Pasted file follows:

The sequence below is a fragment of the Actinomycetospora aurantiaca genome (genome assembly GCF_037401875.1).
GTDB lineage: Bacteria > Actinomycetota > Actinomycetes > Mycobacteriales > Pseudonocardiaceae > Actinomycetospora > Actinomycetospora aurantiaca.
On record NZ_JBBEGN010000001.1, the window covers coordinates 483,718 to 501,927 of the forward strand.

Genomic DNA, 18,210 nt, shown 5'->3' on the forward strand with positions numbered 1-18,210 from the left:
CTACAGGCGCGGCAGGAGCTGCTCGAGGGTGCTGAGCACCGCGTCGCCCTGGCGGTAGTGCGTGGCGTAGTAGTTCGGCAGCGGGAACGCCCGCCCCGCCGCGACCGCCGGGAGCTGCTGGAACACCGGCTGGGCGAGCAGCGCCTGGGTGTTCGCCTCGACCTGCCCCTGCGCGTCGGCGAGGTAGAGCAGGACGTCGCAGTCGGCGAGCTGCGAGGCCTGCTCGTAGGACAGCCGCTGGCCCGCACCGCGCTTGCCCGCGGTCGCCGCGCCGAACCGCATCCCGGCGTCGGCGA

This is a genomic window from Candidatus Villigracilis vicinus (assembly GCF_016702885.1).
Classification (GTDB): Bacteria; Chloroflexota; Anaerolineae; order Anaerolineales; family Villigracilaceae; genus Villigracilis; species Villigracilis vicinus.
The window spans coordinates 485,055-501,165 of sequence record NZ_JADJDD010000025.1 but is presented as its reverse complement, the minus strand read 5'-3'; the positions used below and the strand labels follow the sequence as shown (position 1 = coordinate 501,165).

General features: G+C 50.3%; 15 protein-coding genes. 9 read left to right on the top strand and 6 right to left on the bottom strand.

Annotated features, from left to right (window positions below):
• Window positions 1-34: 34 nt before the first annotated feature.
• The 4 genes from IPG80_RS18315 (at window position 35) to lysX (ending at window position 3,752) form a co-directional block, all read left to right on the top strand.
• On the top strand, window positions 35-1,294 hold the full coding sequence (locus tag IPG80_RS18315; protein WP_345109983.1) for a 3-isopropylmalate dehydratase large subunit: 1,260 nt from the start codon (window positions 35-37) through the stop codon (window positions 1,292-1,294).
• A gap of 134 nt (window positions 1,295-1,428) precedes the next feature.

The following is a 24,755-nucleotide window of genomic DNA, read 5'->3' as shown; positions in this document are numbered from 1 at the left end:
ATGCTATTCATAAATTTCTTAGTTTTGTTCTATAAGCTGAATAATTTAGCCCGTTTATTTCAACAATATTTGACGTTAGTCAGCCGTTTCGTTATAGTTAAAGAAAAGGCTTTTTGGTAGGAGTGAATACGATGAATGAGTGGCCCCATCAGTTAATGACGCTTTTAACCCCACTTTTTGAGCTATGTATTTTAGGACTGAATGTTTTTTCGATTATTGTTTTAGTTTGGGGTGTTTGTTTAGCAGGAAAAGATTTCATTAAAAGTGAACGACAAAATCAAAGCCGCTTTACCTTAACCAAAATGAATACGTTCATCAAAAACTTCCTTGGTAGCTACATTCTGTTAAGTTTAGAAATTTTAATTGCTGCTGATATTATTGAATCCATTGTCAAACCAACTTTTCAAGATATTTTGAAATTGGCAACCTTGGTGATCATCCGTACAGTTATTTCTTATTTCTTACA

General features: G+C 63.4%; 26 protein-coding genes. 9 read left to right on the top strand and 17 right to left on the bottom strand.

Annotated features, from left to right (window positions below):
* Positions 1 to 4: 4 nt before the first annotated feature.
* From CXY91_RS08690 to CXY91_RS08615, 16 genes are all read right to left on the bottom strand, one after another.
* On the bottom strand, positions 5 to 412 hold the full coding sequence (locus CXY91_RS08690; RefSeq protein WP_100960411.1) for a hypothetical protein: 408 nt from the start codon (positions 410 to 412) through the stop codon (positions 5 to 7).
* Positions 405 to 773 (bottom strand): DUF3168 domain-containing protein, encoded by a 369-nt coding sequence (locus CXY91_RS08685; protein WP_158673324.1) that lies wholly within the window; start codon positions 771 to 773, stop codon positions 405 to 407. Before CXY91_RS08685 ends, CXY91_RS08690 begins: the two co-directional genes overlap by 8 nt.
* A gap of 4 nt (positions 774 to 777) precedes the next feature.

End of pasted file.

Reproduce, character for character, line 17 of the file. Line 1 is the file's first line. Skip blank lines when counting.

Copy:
General features: G+C 63.4%; 26 protein-coding genes. 9 read left to right on the top strand and 17 right to left on the bottom strand.